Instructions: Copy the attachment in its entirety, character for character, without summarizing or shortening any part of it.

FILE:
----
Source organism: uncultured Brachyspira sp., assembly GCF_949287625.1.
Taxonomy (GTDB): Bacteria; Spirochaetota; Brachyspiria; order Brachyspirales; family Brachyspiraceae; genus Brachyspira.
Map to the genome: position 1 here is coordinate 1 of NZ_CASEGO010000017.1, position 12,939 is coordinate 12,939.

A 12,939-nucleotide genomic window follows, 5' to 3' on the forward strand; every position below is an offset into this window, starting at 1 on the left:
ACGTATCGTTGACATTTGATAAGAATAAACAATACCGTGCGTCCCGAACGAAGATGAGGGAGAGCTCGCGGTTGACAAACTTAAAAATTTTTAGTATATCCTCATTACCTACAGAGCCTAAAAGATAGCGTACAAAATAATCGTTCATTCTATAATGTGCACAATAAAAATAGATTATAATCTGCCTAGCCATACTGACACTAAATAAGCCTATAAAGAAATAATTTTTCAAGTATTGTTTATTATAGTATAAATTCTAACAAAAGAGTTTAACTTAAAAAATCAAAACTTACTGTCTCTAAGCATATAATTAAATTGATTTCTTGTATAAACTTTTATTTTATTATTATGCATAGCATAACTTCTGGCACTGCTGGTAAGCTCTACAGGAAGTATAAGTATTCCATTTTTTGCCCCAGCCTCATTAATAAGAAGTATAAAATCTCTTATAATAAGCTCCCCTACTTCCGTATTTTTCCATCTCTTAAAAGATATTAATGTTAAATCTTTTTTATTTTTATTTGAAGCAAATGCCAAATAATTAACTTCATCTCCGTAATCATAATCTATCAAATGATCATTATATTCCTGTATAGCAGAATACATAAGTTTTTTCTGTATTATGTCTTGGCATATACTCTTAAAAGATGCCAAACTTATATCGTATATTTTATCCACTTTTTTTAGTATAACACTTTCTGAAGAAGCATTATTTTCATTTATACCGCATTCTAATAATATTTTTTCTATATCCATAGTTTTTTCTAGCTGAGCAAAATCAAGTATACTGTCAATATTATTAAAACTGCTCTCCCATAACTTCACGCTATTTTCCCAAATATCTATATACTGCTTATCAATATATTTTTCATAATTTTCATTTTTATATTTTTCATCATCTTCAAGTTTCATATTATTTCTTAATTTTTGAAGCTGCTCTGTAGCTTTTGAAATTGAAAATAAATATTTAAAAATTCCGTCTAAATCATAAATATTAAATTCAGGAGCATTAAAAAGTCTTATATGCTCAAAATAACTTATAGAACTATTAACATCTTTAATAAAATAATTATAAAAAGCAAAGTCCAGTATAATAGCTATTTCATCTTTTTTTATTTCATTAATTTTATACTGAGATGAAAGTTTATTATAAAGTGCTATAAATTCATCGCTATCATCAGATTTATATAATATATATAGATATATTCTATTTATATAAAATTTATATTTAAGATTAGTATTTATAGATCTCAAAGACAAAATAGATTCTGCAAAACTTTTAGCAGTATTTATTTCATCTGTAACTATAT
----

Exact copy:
Source organism: uncultured Brachyspira sp., assembly GCF_949287625.1.
Taxonomy (GTDB): Bacteria; Spirochaetota; Brachyspiria; order Brachyspirales; family Brachyspiraceae; genus Brachyspira.
Map to the genome: position 1 here is coordinate 1 of NZ_CASEGO010000017.1, position 12,939 is coordinate 12,939.

A 12,939-nucleotide genomic window follows, 5' to 3' on the forward strand; every position below is an offset into this window, starting at 1 on the left:
ACGTATCGTTGACATTTGATAAGAATAAACAATACCGTGCGTCCCGAACGAAGATGAGGGAGAGCTCGCGGTTGACAAACTTAAAAATTTTTAGTATATCCTCATTACCTACAGAGCCTAAAAGATAGCGTACAAAATAATCGTTCATTCTATAATGTGCACAATAAAAATAGATTATAATCTGCCTAGCCATACTGACACTAAATAAGCCTATAAAGAAATAATTTTTCAAGTATTGTTTATTATAGTATAAATTCTAACAAAAGAGTTTAACTTAAAAAATCAAAACTTACTGTCTCTAAGCATATAATTAAATTGATTTCTTGTATAAACTTTTATTTTATTATTATGCATAGCATAACTTCTGGCACTGCTGGTAAGCTCTACAGGAAGTATAAGTATTCCATTTTTTGCCCCAGCCTCATTAATAAGAAGTATAAAATCTCTTATAATAAGCTCCCCTACTTCCGTATTTTTCCATCTCTTAAAAGATATTAATGTTAAATCTTTTTTATTTTTATTTGAAGCAAATGCCAAATAATTAACTTCATCTCCGTAATCATAATCTATCAAATGATCATTATATTCCTGTATAGCAGAATACATAAGTTTTTTCTGTATTATGTCTTGGCATATACTCTTAAAAGATGCCAAACTTATATCGTATATTTTATCCACTTTTTTTAGTATAACACTTTCTGAAGAAGCATTATTTTCATTTATACCGCATTCTAATAATATTTTTTCTATATCCATAGTTTTTTCTAGCTGAGCAAAATCAAGTATACTGTCAATATTATTAAAACTGCTCTCCCATAACTTCACGCTATTTTCCCAAATATCTATATACTGCTTATCAATATATTTTTCATAATTTTCATTTTTATATTTTTCATCATCTTCAAGTTTCATATTATTTCTTAATTTTTGAAGCTGCTCTGTAGCTTTTGAAATTGAAAATAAATATTTAAAAATTCCGTCTAAATCATAAATATTAAATTCAGGAGCATTAAAAAGTCTTATATGCTCAAAATAACTTATAGAACTATTAACATCTTTAATAAAATAATTATAAAAAGCAAAGTCCAGTATAATAGCTATTTCATCTTTTTTTATTTCATTAATTTTATACTGAGATGAAAGTTTATTATAAAGTGCTATAAATTCATCGCTATCATCAGATTTATATAATATATATAGATATATTCTATTTATATAAAATTTATATTTAAGATTAGTATTTATAGATCTCAAAGACAAAATAGATTCTGCAAAACTTTTAGCAGTATTTATTTCATCTGTAACTATAT